Starr Meade offers a joint review of two very different yet connected books, The Intolerance of Tolerance by D.A. Carson and A Queer Thing Happened to America by Michael L. Brown: “What shocked me in both books were the examples, case after case, every one well-documented, wherein ‘tolerance’ demands acceptance, and even promotion, of actual beliefs. Simply making allowance for people to hold those beliefs no longer qualifies as tolerance. Here my naiveté became apparent; I always thought ‘diversity’ had to do with disabilities, different ethnicities, etc. Evidently, it has come to mean actively promoting the LBGT—lesbian/bisexual/gay/transgender—lifestyle: to be diverse, a company must fly the rainbow on gay pride day and sponsor drag queen events. Brown lists many businesses, banks, and corporations in America—and I guarantee that you do business with at least one, probably several of these, every day—who actively and purposefully pursue ‘diversity” in these ways. Carson, too, cites numerous examples of the new tolerance. One such instance was that of an adjunct university professor who engaged students on campus at a table representing Students for Justice in Palestine. The professor disagreed with the students’ claims that the Israelis treat Palestinians just like Hitler treated Jews. The discussion grew heated (but not violent), and the professor was suspended in spite of his excellent teaching record. His offense: he had argued with students’ opinions, and the students—and evidently the university—took that to mean he had insulted and demeaned the students themselves.” (Learn more about The Intolerance of Tolerance at Amazon or Westminster Books. Learn more about A Queer Thing Happened to America at Amazon.)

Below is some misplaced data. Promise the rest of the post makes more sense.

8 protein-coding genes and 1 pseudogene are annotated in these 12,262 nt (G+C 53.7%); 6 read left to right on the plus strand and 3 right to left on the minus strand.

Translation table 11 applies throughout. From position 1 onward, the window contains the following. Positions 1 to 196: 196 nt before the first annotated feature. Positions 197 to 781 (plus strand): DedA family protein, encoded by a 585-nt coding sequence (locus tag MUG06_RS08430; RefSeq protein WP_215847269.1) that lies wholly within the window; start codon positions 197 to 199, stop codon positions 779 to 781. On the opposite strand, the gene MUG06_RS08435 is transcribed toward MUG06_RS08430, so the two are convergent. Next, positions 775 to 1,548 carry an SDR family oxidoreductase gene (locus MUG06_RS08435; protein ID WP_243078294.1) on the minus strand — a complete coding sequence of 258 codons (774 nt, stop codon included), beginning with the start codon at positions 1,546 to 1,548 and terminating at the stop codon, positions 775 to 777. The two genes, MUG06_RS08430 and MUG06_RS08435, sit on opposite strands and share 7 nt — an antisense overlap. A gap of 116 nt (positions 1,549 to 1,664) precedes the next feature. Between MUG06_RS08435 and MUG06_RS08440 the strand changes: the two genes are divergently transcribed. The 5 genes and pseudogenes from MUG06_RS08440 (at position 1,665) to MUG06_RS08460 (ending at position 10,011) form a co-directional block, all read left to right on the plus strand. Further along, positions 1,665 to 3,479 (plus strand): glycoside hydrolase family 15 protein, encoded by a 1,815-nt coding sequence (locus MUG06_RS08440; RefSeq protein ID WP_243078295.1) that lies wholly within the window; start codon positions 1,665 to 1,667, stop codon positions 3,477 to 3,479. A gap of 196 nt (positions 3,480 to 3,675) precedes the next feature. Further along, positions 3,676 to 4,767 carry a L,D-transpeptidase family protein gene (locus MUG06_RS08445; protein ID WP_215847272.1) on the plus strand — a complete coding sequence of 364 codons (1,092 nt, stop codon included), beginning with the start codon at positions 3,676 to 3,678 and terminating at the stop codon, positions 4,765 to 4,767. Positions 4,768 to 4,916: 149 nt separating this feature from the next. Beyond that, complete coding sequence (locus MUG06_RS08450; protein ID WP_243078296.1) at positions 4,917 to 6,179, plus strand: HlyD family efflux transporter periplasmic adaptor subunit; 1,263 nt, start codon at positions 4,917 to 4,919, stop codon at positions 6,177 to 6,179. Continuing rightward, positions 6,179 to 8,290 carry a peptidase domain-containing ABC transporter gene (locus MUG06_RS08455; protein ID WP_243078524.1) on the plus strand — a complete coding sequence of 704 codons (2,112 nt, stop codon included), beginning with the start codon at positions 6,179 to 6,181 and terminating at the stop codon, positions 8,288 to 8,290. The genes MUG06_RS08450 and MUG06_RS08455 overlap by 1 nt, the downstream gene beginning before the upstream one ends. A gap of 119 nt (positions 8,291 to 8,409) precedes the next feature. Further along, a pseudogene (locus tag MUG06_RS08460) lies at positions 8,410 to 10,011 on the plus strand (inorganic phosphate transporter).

Faith Mapping by Daniel Montgomery and Mike Cosper. Reviewed by Mike Leake. “With all of the focus these days on gospel-centered books I believe this book is a welcome addition. I appreciate that Cosper and Montgomery tie together friends that are often treated as enemies; namely the gospel as kingdom and the gospel of the cross. I also believe every disciple would greatly benefit from a thorough exploration of the second section of this book. The Map It section at the end of each chapter would make this book pretty easily adaptable for a small group gathering.” (Learn more and shop at Amazon or Westminster Books.)